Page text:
A: Well I must say I am very sceptical about the $200 million dollars, at the final stage of this deal. I mean if it was so important, if they had done such a close analysis, why didn’t they offer that at the start? Really it was just a sweetener at the end to try to push something across the line. And what I would say is that all the infrastructure that is there now, whether it’s the receival sites, whether it’s the slots, whether it’s the ports, whether it’s the market share, whether it’s the massive growth in GrainCorp that we’ve seen – that’s all happened without ADM. And I am certain, with good management, it will continue to grow. I want GrainCorp to be a strong company. This is not about GrainCorp. I am proud of GrainCorp as a strong Australian company. I want it to grow and I understand what ADM tried to do. ADM are there for commercial reasons and good luck to them – that’s how a strong commercial organisation like ADM works. But we have got to look after the Australian people. And we’ll stand up for the Australian people, the Australian grain grower and we will listen to the voters and what they request of their government.
Q: given you want GrainCorp to remain in Australian hands will your government commit to $200 million dollars worth of freight rail infrastructure now?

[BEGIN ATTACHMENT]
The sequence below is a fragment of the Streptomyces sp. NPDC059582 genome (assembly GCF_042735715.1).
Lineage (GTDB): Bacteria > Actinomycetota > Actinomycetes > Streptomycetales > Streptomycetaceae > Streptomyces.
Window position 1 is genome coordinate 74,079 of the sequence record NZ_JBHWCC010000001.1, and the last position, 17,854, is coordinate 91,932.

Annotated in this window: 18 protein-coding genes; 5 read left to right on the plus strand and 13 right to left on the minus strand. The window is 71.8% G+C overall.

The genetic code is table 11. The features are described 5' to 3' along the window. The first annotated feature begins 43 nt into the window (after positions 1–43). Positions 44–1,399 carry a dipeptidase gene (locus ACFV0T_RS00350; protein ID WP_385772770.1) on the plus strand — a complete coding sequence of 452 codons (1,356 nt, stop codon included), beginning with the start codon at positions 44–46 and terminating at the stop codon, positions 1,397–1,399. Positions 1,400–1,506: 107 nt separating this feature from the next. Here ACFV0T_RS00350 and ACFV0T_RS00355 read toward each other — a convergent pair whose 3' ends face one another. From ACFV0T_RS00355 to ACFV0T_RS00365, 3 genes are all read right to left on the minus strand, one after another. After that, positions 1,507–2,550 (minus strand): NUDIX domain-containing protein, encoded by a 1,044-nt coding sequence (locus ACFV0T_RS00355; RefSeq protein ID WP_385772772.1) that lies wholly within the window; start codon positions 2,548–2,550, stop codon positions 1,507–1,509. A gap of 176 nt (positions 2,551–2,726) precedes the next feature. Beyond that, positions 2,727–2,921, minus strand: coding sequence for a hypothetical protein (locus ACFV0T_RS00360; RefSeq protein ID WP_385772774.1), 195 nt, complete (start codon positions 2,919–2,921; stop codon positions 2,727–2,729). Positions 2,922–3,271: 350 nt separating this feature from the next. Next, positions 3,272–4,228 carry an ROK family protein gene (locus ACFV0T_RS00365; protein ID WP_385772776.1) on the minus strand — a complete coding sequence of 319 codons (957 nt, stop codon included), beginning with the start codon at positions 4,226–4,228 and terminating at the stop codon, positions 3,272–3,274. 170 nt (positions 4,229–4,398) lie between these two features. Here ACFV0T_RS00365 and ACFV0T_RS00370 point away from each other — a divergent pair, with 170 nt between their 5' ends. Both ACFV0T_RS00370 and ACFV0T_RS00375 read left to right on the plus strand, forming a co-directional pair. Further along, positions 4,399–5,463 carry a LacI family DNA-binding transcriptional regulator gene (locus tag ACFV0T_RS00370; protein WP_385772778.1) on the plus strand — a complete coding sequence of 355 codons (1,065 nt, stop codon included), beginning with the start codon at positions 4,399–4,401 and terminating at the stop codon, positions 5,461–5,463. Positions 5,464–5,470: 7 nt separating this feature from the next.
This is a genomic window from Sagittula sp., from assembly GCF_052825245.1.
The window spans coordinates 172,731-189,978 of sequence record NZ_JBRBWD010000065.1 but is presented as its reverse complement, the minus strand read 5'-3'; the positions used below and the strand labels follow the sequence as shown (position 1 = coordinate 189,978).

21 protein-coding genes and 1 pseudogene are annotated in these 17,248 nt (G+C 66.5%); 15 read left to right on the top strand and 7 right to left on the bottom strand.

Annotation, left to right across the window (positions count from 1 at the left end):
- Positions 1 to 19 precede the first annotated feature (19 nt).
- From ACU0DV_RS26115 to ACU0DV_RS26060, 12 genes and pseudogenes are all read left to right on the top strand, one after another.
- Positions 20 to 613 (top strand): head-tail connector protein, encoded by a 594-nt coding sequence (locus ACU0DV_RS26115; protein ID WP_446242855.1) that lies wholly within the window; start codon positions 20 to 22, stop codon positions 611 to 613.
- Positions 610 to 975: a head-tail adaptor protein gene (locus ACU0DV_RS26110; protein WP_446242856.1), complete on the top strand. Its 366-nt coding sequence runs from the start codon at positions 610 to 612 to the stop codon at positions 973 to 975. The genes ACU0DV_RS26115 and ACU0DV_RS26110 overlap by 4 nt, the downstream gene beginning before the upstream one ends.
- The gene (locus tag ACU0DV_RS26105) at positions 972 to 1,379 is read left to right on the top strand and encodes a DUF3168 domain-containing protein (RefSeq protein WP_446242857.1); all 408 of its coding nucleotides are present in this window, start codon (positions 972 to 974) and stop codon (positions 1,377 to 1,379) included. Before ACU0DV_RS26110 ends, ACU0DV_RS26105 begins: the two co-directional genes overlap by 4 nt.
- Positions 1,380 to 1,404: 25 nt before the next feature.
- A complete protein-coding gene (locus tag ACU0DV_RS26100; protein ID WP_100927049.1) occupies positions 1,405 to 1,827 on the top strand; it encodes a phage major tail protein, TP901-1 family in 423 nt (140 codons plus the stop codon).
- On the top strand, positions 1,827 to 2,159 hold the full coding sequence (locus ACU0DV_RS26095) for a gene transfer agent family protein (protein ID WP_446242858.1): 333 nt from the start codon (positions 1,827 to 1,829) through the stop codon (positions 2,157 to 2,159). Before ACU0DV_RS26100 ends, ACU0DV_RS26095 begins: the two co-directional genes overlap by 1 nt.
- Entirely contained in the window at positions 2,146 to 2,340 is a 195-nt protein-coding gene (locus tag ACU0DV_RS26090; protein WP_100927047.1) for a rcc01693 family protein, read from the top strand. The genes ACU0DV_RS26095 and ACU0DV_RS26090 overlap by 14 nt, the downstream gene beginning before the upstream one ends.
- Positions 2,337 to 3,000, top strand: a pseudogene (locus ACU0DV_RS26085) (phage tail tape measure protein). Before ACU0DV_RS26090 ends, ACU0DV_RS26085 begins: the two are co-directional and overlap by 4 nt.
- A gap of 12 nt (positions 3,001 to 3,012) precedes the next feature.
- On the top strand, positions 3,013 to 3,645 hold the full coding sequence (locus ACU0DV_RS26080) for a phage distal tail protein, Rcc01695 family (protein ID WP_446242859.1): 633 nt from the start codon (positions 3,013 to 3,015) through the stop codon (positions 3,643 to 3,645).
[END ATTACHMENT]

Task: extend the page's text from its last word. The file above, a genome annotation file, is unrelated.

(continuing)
A: Well, all the infrastructure, the vast majority of infrastructure, that’s sitting there has been supported by tax payer in so many instances. We will continue – and I will show you a classic example right now – in the forward estimates the Minister for Infrastructure, Warren Truss, has put up $300 million dollars for the construction of the inland rail. This will give the capacity for inter-nodal port access between Brisbane, down to Melbourne, including Sydney, ultimately we hope to connect to Gladstone and across to Adelaide. That’s real investment. That’s real infrastructure investment into the future of our nation which will assist the movement of grain and the movement of other products. And that shows that our nation will invest in infrastructure regardless of whether ADM makes an offer or not.